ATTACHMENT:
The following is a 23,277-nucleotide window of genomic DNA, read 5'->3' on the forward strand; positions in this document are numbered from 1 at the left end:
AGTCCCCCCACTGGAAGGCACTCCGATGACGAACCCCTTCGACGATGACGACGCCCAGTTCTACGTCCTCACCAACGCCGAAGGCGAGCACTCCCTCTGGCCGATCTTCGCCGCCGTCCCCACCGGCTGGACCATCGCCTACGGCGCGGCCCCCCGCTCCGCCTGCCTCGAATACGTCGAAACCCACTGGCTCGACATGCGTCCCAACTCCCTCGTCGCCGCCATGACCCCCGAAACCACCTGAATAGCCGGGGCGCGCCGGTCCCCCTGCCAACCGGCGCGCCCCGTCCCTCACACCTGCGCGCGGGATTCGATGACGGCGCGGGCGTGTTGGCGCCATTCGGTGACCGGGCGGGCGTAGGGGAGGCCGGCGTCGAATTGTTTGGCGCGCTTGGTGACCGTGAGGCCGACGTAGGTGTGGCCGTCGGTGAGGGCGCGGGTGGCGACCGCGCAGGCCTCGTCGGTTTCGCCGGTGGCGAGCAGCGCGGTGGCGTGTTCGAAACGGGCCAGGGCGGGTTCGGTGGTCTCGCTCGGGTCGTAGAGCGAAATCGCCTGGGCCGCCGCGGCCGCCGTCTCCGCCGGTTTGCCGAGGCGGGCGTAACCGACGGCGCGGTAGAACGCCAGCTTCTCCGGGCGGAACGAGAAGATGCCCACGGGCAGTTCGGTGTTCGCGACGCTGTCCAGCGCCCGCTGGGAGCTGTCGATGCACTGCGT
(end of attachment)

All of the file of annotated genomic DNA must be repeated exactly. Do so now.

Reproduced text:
The following is a 23,277-nucleotide window of genomic DNA, read 5'->3' on the forward strand; positions in this document are numbered from 1 at the left end:
AGTCCCCCCACTGGAAGGCACTCCGATGACGAACCCCTTCGACGATGACGACGCCCAGTTCTACGTCCTCACCAACGCCGAAGGCGAGCACTCCCTCTGGCCGATCTTCGCCGCCGTCCCCACCGGCTGGACCATCGCCTACGGCGCGGCCCCCCGCTCCGCCTGCCTCGAATACGTCGAAACCCACTGGCTCGACATGCGTCCCAACTCCCTCGTCGCCGCCATGACCCCCGAAACCACCTGAATAGCCGGGGCGCGCCGGTCCCCCTGCCAACCGGCGCGCCCCGTCCCTCACACCTGCGCGCGGGATTCGATGACGGCGCGGGCGTGTTGGCGCCATTCGGTGACCGGGCGGGCGTAGGGGAGGCCGGCGTCGAATTGTTTGGCGCGCTTGGTGACCGTGAGGCCGACGTAGGTGTGGCCGTCGGTGAGGGCGCGGGTGGCGACCGCGCAGGCCTCGTCGGTTTCGCCGGTGGCGAGCAGCGCGGTGGCGTGTTCGAAACGGGCCAGGGCGGGTTCGGTGGTCTCGCTCGGGTCGTAGAGCGAAATCGCCTGGGCCGCCGCGGCCGCCGTCTCCGCCGGTTTGCCGAGGCGGGCGTAACCGACGGCGCGGTAGAACGCCAGCTTCTCCGGGCGGAACGAGAAGATGCCCACGGGCAGTTCGGTGTTCGCGACGCTGTCCAGCGCCCGCTGGGAGCTGTCGATGCACTGCGT